Medical science recognises obesity as a condition that leads to other diseases such as cancer, heart disease, diabetes and joint disease. But it isn’t always someone’s fault – it can be caused by genetics. And no one should be stigmatised or discriminated against based on their weight.
According to the World Health Organisation (WHO), obesity statistics have doubled since 1980. WH investigates this complicated health condition and how it can be prevented.
Understanding the condition
Worldobesityday.org, a coalition of global obesity organisations, explains that those with the condition are constantly shamed and blamed for their disease. Why? Simply because people don’t understand that it’s a chronic disease. They see it as a lack of willpower, laziness, or a refusal to eat less and move more.
The truth is we have no control over some of the biological factors that promote obesity. Poor nutrition when you were a child, even as an unborn baby, make you more likely to be overweight later in life. When you grow up facing hunger, your body is primed for a lifetime of famine and less equipped to deal with an onslaught of unhealthy food. Not being breastfed, having overweight parents and developing emotional connections with food all have a lifelong impact.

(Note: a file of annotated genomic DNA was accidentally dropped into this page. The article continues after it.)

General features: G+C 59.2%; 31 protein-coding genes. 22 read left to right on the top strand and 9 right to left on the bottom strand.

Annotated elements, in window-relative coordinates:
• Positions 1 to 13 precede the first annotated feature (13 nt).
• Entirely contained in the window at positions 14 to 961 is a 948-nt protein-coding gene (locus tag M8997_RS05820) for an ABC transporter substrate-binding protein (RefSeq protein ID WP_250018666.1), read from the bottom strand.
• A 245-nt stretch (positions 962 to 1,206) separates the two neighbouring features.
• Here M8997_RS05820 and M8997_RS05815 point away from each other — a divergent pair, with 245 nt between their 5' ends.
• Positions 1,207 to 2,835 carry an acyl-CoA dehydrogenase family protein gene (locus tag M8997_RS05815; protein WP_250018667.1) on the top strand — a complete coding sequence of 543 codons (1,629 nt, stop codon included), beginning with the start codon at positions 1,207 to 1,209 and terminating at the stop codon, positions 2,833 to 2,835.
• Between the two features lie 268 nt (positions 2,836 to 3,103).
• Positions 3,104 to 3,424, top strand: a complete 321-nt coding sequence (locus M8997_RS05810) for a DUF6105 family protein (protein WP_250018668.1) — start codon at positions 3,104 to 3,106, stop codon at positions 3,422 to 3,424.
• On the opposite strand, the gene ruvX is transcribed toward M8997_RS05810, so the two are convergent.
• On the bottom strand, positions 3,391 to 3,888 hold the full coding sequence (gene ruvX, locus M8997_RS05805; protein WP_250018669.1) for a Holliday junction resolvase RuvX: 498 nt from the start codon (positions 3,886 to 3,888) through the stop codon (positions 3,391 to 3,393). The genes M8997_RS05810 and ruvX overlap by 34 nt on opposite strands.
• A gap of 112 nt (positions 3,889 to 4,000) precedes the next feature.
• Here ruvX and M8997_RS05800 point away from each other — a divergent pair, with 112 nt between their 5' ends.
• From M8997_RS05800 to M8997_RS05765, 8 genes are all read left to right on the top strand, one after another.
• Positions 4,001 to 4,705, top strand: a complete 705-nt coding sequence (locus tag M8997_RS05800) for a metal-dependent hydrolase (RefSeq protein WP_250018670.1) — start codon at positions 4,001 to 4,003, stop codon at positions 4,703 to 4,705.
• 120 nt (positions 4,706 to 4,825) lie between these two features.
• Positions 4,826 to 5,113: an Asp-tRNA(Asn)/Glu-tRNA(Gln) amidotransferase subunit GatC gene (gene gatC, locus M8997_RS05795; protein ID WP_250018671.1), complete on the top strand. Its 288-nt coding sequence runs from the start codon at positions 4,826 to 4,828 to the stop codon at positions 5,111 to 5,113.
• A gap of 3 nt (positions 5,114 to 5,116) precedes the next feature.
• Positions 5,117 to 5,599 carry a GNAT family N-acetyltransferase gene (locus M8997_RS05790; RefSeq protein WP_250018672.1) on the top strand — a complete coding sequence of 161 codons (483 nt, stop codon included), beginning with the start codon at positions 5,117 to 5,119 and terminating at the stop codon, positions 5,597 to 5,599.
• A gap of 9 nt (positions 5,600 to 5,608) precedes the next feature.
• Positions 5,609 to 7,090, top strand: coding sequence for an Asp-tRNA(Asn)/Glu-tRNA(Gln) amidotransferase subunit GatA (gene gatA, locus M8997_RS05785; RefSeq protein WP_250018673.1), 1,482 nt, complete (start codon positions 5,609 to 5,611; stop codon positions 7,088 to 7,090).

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The causes of obesity…
- Genetics. Obesity can be inherited. Some people have naturally high blood cholesterol levels, due to a rare hereditary condition called familial hypercholesterolemia (FH). If one family member is diagnosed with FH, all family members should have a full fasting lipogram done to test if they also have FH.
- Consuming saturated fat. Being overweight increases the chances of abnormal cholesterol levels. People with type-2 diabetes or metabolic syndrome often have low HDL cholesterol levels and elevated triglyceride levels.
- Medical conditions such as an underactive thyroid gland or chronic kidney failure.
- Lack of exercise.
- Drinking and smoking.
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Start the conversation
Knowing that obesity is not your ‘fault’ can be empowering. CEO of The Heart And Stroke Foundation Professor Pamela Naidoo adds: “Understanding your environment and the causes of obesity can help us to adapt and make lifestyle changes despite these challenges that we face. We encourage people to seek out opportunities to live healthier, increase activity levels and eat better. We will continue to work towards a healthier environment for all South Africans.”